Bolshoi Theatre mulls response to pimping claims
The Bolshoi Theatre has said that it is undecided on how it will react to incendiary claims that it provides ballerinas as escorts to wealthy Russian businessmen.
Former Bolshoi star Anastasia Volochkova, who was fired from the theatre in 2003, reportedly for being overweight, made the allegation in a talk show appearance on Russia's NTV channel Sunday.
Volochkova's remarks will pile further misery on the Bolshoi, which is still reeling from an acid attack on its artistic director Sergei Filin in January that investigators have pinned on one of the theater's soloists.
Volochkova said while appearing on "Iron Ladies" that ballerinas told her that a senior theatre official pressured them to attend parties organized for rich financial sponsors.
The official "explained to them that they would go to a certain party or banquet, and that it would continue in bed", Volochkova said.
Volochkova said anybody that resisted the overtures was threatened with possible reprisals from the theatre.
Bolshoi spokesperson Katerina Novikova declined to comment on Volochkova's claims.
"I don't know yet if the [theatre's] management has decided on how to react to everything that was said in the show," Novikova said.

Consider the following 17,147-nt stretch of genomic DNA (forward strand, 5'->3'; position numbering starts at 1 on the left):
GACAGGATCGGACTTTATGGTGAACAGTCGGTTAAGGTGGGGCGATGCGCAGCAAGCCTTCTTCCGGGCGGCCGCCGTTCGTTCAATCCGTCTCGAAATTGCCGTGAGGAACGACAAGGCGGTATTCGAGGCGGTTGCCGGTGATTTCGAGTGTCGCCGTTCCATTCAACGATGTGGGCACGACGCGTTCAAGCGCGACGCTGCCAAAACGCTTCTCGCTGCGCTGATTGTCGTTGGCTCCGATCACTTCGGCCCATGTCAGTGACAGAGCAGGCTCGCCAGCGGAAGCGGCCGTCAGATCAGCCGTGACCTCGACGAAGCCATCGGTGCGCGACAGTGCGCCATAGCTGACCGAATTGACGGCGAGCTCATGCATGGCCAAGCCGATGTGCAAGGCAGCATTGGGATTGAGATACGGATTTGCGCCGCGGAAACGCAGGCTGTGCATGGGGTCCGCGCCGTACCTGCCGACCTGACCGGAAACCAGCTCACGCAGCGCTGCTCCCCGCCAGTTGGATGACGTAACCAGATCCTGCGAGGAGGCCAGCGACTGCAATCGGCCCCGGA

Volochkova was reinstated after a bitter and high-profile legal case, but has not secured any acting roles with the theatre since 2004.
Earlier Sunday, Volochkova urged Russian authorities to "intervene in events at the Bolshoi".
"I have a question for the country's leaders," she told the Ekho Moskvy radio station.
"What needs to happen at the Bolshoi Theatre - bloodshed or war - to make them pay attention?"
Continuing the war of words raging between the various clans inside the famed theater, another principal dancer, Nikolai Tsiskaridze, cast doubt on the seriousness of Filin's injuries during the same NTV show featuring Volochkova.
A hooded assailant threw acid into Filin's face Jan 17 in Moscow and fled the scene, leaving the artistic director with third-degree burns to his face and eyes.
Three men have been arrested in connection with the attack, including the theater's solo dancer Pavel Dmitrichenko, who the police suspect of masterminding the attack.
The Bolshoi slipped into chronic decay amid the economic turmoil of the 1990s that succeeded the collapse of the Soviet Union. In recent years, the government has invested heavily in restoring the theatre's lustre and its annual budget has now reached around USD 120 million.
The rush of cash has ensured the return of lush production, but has also turned the Bolshoi into a venue of vicious infighting.
In January, Tsiskaridze, who lost out to Filin for the job as the Bolshoi's artistic director in 2011, accused the theatre's management of a pursuing a "persecution" campaign against him and other "unwanted" figures.
While denying any involvement in Filin's attack, Tsiskaridze insisted he would never leave the theatre and that he was willing to take the helm should he be offered the opportunity.
(Posted on 19-03-2013)